Areas of Interest
Late Nineteenth- and Early Twentieth-Century American Literature, Transatlantic Literature, New Woman Literature, Sensory Studies and Affect Theory, Periodical Culture, Gender Studies, Appalachian Literature, and Community-Based Learning
B.A. (English & History), Emory and Henry College
M.A. (English), University of Tennessee
Stacy Sivinski is a PhD student in English and a Gender Studies minor at the University of Notre Dame studying transatlantic literature produced during the late-nineteenth and
early-twentieth centuries. She is interested in exploring intersections between fashion, bodily sensation, and gender, especially as they relate to the fin de siècle period. Her dissertation considers the ways New Women writers utilize positive portrayals of sensation as a means of contesting power hierarchies and promoting more fluid forms of identity-making. The project’s primary emphasis centers on moments in which pleasurable sensations (touch, taste, sight, smell, and hearing/speaking) encourage female characters to experience a personal awakening and recognize tools that they can use to disrupt patriarchal systems. Some of the writers included in her analyses are Amy Levy, Alice Dunbar Nelson, Sui Sin Far, Kate Chopin, Willa Cather, and Jessie Fauset, amongst others. Stacy also possesses a passion for studying Appalachian literature and often explores this genre’s unique reliance on embodied forms of history.
Velvet, Silk, and Other Ecstasies: Affective Encounters with Clothes in Early Issues of kVogue.” The Journal of Modern Periodical Studies, forthcoming.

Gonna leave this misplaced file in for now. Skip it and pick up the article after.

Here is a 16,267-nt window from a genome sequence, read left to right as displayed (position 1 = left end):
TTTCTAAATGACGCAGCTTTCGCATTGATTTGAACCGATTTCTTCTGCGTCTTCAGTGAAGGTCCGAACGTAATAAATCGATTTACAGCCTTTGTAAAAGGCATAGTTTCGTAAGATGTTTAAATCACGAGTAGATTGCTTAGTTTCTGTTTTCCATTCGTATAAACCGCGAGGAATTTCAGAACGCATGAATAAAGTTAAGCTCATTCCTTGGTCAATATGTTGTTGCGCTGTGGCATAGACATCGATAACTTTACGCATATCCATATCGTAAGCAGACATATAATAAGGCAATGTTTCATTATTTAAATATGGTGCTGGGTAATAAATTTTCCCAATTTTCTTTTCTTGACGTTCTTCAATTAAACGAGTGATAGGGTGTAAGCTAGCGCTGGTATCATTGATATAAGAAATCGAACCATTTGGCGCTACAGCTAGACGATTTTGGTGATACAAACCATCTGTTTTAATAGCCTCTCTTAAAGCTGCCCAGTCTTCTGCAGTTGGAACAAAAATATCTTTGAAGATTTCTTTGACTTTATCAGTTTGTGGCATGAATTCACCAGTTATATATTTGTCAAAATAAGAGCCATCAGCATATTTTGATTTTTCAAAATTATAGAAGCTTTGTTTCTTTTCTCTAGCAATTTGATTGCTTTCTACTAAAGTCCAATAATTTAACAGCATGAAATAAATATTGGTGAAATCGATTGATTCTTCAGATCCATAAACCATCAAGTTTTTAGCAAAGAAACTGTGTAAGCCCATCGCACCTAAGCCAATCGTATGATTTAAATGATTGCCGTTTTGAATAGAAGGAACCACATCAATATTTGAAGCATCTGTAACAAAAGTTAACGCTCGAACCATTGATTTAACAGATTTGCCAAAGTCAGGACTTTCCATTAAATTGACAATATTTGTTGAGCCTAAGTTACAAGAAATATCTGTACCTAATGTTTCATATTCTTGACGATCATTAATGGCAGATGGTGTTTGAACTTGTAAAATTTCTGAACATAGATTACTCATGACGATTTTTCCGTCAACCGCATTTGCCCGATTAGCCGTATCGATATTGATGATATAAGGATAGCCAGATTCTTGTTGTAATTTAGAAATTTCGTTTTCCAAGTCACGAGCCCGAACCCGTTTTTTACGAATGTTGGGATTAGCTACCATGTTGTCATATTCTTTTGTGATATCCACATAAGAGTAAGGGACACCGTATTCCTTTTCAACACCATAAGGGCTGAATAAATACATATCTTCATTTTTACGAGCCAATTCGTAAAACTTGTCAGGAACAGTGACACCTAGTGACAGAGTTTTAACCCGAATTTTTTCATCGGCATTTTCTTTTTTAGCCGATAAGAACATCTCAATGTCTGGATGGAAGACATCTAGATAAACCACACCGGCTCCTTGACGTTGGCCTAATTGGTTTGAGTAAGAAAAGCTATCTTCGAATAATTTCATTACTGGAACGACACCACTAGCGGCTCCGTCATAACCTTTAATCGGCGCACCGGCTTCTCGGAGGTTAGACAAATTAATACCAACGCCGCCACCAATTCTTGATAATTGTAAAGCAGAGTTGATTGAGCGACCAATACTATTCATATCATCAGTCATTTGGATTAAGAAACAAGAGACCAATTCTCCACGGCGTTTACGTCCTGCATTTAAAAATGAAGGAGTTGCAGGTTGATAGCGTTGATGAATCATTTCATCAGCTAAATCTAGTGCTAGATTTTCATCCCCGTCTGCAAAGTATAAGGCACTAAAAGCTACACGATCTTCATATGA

Recent Scholarly Activity:
“Judging a Book by Its Cover: H.L Mencken, The Smart Set, and Woman as Monstrous Consumer”, Midwest Modern Language Association Conference, Kansas City, Missouri. November 2018.
“Velvet, Silk, and Other Ecstasies: Affective Encounters with Clothes in Early Issues of Vogue.” Modernist Studies Association Conference, Columbus, Ohio. November 2018.
“From the Stage to the Page: Maintaining Orality in Written Collections of Appalachian Fairy Tales”, Appalachian Studies Association Conference, Cincinnati, Ohio. April 2018.
“A Place Apart: The Function of Time in George Egerton’s Keynotes”, George Egerton and the fin de siècle Conference. Hosted by the Cultural Currents (1870-1930) Research Group, Loughborough, England. April 2017.
Co-Presenter. “Service Learning in the Appalachian Literature Classroom.” Appalachian Studies Association Conference, Johnson City, Tennessee. March 2015.